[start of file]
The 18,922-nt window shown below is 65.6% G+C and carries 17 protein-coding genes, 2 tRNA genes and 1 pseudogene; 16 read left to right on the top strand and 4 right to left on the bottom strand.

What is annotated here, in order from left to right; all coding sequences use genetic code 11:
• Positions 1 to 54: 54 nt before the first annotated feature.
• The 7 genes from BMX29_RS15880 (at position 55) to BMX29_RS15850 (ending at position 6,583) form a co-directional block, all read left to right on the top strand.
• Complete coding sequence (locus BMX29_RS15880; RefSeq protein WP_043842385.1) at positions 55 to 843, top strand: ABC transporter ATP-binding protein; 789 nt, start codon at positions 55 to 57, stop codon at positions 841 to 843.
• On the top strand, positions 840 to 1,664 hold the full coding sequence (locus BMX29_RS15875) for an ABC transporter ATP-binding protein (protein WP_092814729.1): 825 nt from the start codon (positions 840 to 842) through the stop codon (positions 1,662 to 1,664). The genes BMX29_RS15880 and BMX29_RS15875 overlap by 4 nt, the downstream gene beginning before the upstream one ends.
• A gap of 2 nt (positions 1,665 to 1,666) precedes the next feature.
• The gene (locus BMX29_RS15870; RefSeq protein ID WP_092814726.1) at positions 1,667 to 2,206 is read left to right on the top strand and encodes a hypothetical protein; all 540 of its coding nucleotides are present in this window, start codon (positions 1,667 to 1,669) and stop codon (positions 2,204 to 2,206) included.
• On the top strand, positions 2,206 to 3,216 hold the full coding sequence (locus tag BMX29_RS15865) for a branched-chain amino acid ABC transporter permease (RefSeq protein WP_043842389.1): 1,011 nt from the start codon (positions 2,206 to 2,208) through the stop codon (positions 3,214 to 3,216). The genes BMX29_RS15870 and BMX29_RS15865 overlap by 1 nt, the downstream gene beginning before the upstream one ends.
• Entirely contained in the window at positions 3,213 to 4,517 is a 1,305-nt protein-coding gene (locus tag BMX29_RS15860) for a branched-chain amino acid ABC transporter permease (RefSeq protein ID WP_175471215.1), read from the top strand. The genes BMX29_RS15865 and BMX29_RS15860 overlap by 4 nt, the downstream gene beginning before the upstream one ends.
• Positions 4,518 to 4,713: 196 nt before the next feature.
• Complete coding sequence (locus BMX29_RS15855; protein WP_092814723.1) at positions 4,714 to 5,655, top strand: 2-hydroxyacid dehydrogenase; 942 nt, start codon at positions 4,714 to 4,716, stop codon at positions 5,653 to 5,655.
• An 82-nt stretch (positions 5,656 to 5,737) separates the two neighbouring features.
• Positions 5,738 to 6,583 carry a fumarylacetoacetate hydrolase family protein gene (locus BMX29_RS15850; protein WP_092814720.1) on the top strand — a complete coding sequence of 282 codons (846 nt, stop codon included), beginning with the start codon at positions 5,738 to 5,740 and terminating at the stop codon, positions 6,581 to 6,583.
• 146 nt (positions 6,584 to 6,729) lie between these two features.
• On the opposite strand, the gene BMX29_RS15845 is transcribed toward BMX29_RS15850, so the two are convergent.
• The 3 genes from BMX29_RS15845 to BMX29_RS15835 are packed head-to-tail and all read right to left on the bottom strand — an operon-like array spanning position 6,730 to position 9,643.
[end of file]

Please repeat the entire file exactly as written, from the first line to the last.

The 18,922-nt window shown below is 65.6% G+C and carries 17 protein-coding genes, 2 tRNA genes and 1 pseudogene; 16 read left to right on the top strand and 4 right to left on the bottom strand.

What is annotated here, in order from left to right; all coding sequences use genetic code 11:
• Positions 1 to 54: 54 nt before the first annotated feature.
• The 7 genes from BMX29_RS15880 (at position 55) to BMX29_RS15850 (ending at position 6,583) form a co-directional block, all read left to right on the top strand.
• Complete coding sequence (locus BMX29_RS15880; RefSeq protein WP_043842385.1) at positions 55 to 843, top strand: ABC transporter ATP-binding protein; 789 nt, start codon at positions 55 to 57, stop codon at positions 841 to 843.
• On the top strand, positions 840 to 1,664 hold the full coding sequence (locus BMX29_RS15875) for an ABC transporter ATP-binding protein (protein WP_092814729.1): 825 nt from the start codon (positions 840 to 842) through the stop codon (positions 1,662 to 1,664). The genes BMX29_RS15880 and BMX29_RS15875 overlap by 4 nt, the downstream gene beginning before the upstream one ends.
• A gap of 2 nt (positions 1,665 to 1,666) precedes the next feature.
• The gene (locus BMX29_RS15870; RefSeq protein ID WP_092814726.1) at positions 1,667 to 2,206 is read left to right on the top strand and encodes a hypothetical protein; all 540 of its coding nucleotides are present in this window, start codon (positions 1,667 to 1,669) and stop codon (positions 2,204 to 2,206) included.
• On the top strand, positions 2,206 to 3,216 hold the full coding sequence (locus tag BMX29_RS15865) for a branched-chain amino acid ABC transporter permease (RefSeq protein WP_043842389.1): 1,011 nt from the start codon (positions 2,206 to 2,208) through the stop codon (positions 3,214 to 3,216). The genes BMX29_RS15870 and BMX29_RS15865 overlap by 1 nt, the downstream gene beginning before the upstream one ends.
• Entirely contained in the window at positions 3,213 to 4,517 is a 1,305-nt protein-coding gene (locus tag BMX29_RS15860) for a branched-chain amino acid ABC transporter permease (RefSeq protein ID WP_175471215.1), read from the top strand. The genes BMX29_RS15865 and BMX29_RS15860 overlap by 4 nt, the downstream gene beginning before the upstream one ends.
• Positions 4,518 to 4,713: 196 nt before the next feature.
• Complete coding sequence (locus BMX29_RS15855; protein WP_092814723.1) at positions 4,714 to 5,655, top strand: 2-hydroxyacid dehydrogenase; 942 nt, start codon at positions 4,714 to 4,716, stop codon at positions 5,653 to 5,655.
• An 82-nt stretch (positions 5,656 to 5,737) separates the two neighbouring features.
• Positions 5,738 to 6,583 carry a fumarylacetoacetate hydrolase family protein gene (locus BMX29_RS15850; protein WP_092814720.1) on the top strand — a complete coding sequence of 282 codons (846 nt, stop codon included), beginning with the start codon at positions 5,738 to 5,740 and terminating at the stop codon, positions 6,581 to 6,583.
• 146 nt (positions 6,584 to 6,729) lie between these two features.
• On the opposite strand, the gene BMX29_RS15845 is transcribed toward BMX29_RS15850, so the two are convergent.
• The 3 genes from BMX29_RS15845 to BMX29_RS15835 are packed head-to-tail and all read right to left on the bottom strand — an operon-like array spanning position 6,730 to position 9,643.